"The good old hymns" defined
As a church musician, I've been known to program what I thought were familiar Charles Wesley hymns, only to find my non-Methodist song leaders tongue-tied by the ambitious melodies and all-doctrine-all-the-time words. When I have a week off and visit an Episcopal church, the Hymnal 1982's Arthur Sullivan tunes make my mind wander to operetta. The various denominational hymnals have their peculiarities.
But they also have a great deal in common. Christianity Today's special issue on worship includes an article detailing just how much. Robert T. Coote looks at 28 hymnals published since the late 1800s by the six largest mainline denominations (and their main predecessor bodies) and tallies up the most commonly occurring songs. These 13 hymns appear in all 28 books:
Abide with Me: Fast Falls the Eventide
All Hail the Power of Jesus' Name
Come, Ye Thankful People, Come
Crown Him with Many Crowns
Glorious Things of Thee Are Spoken
Guide Me, Oh Thou Great Jehovah
Holy, Holy, Holy! Lord God Almighty
How Firm a Foundation, Ye Saints
In the Cross of Christ I Glory
Jesus Shall Reign Wher'er the Sun
Love Divine, All Loves Excelling
O Sacred Head, Now Wounded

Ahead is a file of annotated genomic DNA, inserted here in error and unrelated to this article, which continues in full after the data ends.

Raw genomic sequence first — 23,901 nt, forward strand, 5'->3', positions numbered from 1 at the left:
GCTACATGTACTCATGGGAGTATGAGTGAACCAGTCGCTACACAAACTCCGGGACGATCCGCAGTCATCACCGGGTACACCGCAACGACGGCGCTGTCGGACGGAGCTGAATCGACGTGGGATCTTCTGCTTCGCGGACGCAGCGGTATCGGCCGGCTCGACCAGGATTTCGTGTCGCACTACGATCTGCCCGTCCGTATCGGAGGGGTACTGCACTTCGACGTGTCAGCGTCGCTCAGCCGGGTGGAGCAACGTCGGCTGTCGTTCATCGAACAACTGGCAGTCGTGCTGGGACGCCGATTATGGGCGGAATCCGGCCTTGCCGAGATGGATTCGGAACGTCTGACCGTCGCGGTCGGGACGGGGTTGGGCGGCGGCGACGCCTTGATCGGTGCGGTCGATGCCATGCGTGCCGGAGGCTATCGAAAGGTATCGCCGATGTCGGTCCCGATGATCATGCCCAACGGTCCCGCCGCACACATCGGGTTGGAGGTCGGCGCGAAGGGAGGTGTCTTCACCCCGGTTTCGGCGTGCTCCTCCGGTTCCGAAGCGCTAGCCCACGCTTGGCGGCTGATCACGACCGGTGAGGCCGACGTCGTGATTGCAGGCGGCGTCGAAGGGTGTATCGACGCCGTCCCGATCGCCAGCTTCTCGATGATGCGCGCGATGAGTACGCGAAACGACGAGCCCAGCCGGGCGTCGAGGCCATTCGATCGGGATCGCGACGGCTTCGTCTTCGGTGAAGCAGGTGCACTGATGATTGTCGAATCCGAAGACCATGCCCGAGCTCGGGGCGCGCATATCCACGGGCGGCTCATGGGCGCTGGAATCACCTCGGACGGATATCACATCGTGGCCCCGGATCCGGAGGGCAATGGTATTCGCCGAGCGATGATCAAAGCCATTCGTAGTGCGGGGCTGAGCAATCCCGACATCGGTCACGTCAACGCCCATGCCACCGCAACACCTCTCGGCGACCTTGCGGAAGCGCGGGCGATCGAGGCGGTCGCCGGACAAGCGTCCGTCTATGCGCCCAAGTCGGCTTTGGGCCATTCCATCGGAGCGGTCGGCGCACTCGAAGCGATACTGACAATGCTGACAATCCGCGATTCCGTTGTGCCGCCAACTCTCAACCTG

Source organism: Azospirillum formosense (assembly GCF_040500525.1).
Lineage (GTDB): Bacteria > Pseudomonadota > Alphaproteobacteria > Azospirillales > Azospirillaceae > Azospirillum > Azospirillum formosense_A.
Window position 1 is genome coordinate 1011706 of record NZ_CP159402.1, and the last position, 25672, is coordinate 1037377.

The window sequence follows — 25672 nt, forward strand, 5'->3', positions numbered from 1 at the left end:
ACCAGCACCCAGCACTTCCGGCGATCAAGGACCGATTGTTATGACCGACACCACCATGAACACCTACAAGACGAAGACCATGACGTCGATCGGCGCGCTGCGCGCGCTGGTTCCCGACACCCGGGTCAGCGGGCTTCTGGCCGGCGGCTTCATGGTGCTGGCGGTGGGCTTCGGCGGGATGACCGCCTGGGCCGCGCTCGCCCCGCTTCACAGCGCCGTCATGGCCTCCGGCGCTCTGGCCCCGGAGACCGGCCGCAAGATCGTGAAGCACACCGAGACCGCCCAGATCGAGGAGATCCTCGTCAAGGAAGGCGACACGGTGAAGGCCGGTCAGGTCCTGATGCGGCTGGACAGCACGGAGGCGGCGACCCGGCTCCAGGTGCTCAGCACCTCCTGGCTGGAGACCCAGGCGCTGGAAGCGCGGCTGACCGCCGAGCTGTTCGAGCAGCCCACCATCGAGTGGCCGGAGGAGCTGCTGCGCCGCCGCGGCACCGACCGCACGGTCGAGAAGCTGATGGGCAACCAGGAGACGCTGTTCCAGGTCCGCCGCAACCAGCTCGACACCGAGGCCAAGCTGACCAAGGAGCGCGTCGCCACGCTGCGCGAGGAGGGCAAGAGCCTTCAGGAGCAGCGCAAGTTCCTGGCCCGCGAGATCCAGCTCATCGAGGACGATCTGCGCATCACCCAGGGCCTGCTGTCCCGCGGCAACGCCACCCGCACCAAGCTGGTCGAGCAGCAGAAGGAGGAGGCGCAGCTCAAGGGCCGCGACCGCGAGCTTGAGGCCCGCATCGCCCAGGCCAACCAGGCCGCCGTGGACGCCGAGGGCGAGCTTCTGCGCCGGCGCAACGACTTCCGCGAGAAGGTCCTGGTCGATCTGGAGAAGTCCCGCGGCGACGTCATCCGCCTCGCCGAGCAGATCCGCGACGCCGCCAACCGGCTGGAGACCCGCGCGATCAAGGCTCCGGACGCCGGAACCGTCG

When I Survey the Wondrous Cross
Eight or nine of these would make my shortlist of staple hymns, but a couple surprised me--and I can't even come up with the tune for "How Firm a Foundation." (I thought I knew the 1978 Lutheran Book of Worship backwards and forwards.) Do any of them surprise you?
Coote's complete list--the top 27 hymns--is here. His accompanying article helpfully details the methodology behind the list. But read at your own risk, all ye who love the mainline, as it also includes little jabs like this:
In view of the stance of most mainline Protestants in the late 1800s, the spiritually warm and orthodox character of these hymns is not surprising. What is somewhat surprising, given the unsettledness in some denominational quarters today, is that these hymns continue to be valued.
I don't find this surprising, but then I don't associate spiritual warmth exclusively with conservatives. But ideological digs aside, Coote's hymnal research is a great idea for an article, and it produced a fascinating list for all of us who love hymns.